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Renal tubular acidosis
Minimal change disease
Focal segmental glomerulosclerosis (NORD)
Rapidly progressive glomerulonephritis
IgA nephropathy (NORD)
Acute tubular necrosis
Renal papillary necrosis
Renal cortical necrosis
Chronic kidney disease
Polycystic kidney disease
Multicystic dysplastic kidney
Medullary cystic kidney disease
Medullary sponge kidney
Renal artery stenosis
Renal cell carcinoma
Nephroblastoma (Wilms tumor)
Posterior urethral valves
Hypospadias and epispadias
Lower urinary tract infection
Transitional cell carcinoma
Non-urothelial bladder cancers
Congenital renal disorders: Pathology review
Renal tubular defects: Pathology review
Renal tubular acidosis: Pathology review
Acid-base disturbances: Pathology review
Electrolyte disturbances: Pathology review
Renal failure: Pathology review
Nephrotic syndromes: Pathology review
Nephritic syndromes: Pathology review
Urinary incontinence: Pathology review
Urinary tract infections: Pathology review
Kidney stones: Pathology review
Renal and urinary tract masses: Pathology review
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|Laboratory value, serum||Result|
Tanner Marshall, MS
Samantha McBundy, MFA, CMI
‘Hyper-’ means ‘over’ and ‘-magnes-’ refers to magnesium, and -emia refers to the blood, so hypermagnesemia means higher than normal magnesium levels in the blood, and symptoms typically develop at a level over 4 mEq/L.
An average adult has about 25 grams of magnesium in their body.
About half is stored in the bones, and most of the other half is found within cells.
In fact, magnesium is a really common positively charged ion found within the cell, second only to king potassium.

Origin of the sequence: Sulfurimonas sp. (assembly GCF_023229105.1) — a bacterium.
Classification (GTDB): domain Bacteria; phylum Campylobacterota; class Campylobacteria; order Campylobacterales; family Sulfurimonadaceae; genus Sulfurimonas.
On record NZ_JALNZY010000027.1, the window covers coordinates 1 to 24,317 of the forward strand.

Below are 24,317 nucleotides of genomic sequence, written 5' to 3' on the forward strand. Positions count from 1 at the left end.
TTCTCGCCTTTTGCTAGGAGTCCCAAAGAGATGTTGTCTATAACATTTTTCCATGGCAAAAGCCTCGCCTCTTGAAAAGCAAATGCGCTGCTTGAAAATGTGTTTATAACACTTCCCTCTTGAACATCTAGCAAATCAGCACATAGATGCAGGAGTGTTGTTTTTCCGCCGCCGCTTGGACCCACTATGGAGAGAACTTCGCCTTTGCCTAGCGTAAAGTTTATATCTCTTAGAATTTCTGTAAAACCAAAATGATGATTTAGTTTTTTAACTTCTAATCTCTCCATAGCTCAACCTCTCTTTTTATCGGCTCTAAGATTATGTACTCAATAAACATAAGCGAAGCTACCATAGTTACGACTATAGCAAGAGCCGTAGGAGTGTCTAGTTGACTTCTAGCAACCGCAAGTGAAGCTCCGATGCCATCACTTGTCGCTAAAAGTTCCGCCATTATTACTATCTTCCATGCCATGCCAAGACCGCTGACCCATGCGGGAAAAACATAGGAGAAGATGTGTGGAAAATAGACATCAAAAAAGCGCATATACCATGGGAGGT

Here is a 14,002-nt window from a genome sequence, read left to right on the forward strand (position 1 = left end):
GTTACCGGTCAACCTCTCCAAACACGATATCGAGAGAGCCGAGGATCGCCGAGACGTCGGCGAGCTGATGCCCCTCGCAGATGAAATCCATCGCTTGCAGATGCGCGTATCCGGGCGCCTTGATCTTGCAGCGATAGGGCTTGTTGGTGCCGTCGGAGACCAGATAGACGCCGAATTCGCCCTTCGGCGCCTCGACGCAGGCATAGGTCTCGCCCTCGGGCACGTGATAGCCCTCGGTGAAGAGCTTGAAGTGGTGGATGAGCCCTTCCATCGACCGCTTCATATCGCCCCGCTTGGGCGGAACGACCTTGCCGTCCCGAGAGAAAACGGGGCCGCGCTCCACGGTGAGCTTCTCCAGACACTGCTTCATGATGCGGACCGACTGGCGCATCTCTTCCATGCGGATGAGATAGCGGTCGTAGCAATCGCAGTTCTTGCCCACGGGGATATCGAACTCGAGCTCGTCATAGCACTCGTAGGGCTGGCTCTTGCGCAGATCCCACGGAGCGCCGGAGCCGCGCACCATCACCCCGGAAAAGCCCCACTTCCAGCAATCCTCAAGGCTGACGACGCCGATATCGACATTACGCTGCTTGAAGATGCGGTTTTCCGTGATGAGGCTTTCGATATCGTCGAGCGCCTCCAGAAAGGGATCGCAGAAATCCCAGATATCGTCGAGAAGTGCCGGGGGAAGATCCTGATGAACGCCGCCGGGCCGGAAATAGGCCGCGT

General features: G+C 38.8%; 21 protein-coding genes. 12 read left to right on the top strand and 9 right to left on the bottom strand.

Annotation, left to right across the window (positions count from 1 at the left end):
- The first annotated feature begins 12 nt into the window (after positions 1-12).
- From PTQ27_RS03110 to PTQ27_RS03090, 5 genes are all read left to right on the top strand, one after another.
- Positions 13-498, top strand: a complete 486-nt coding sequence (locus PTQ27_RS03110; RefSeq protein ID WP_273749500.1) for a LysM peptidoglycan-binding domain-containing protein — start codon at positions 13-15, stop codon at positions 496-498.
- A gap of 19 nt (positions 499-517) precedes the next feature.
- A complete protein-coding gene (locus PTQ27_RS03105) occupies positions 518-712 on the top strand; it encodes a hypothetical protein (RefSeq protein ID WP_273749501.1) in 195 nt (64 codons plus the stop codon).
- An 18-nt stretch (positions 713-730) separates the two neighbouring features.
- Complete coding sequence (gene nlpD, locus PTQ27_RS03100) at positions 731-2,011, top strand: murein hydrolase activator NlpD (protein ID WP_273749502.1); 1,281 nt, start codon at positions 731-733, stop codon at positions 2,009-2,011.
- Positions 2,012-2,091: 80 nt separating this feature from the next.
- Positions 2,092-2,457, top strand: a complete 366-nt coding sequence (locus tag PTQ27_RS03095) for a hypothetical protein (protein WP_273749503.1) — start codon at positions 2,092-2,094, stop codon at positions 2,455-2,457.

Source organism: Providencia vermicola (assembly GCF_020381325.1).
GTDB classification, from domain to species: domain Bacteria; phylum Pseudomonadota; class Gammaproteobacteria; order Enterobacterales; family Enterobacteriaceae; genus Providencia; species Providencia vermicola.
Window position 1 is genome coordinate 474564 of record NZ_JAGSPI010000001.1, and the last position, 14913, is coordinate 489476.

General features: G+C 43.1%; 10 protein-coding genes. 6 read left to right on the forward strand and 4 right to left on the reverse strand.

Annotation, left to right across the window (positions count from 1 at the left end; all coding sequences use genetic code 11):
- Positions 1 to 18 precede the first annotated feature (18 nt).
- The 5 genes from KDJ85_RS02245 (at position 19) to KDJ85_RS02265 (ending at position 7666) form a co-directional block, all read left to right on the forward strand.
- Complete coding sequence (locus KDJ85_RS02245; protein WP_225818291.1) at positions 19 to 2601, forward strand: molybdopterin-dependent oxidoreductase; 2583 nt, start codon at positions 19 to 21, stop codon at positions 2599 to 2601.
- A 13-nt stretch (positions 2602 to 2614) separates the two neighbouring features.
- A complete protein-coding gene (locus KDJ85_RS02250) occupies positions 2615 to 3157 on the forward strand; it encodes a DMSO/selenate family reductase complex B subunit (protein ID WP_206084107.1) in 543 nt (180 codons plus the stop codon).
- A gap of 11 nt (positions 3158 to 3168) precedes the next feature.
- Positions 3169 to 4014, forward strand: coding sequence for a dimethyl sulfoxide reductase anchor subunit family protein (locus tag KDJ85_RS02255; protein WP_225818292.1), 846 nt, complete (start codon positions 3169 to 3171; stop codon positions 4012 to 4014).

A very tiny fraction, roughly 1% of the total magnesium in the body, is in the extracellular space which includes both the intravascular space - the blood and lymphatic vessels, and the interstitial space - the space between cells.
About 20% of the magnesium in the extracellular space, which would be about 0.2% of the total magnesium, is bound to negatively charged proteins like albumin, but the other 80% or 0.8% of the total magnesium, can be filtered into the kidneys.
So in the kidney, that magnesium gets filtered into the nephron, andi about 30% gets reabsorbed at the proximal convoluted tubule, 60% gets reabsorbed in the ascending loop of Henle, and 5% get reabsorbed at the distal convoluted tubule.
That leaves only 5% to get excreted by the kidneys.
So, in order for there to be too much magnesium in the blood, this normal balance has to be disturbed.
The most common reason is when those nephrons in the kidneys can’t excrete magnesium properly - which can happen in renal failure, when the kidneys typically aren’t able to excrete anything properly.
Another cause of hypermagnesemia is ingesting more magnesium than the kidneys can excrete.
Sometimes this can be due to an intravenous infusion of magnesium that isn’t prepared correctly.
Other times it can be due to a magnesium containing medication like magnesium hydroxide which can be used to treat symptoms like constipation and heartburn.
If these medications are taken in excess over a long period of time, it can lead to hypermagnesemia.
There are some less common causes of hypermagnesemia.
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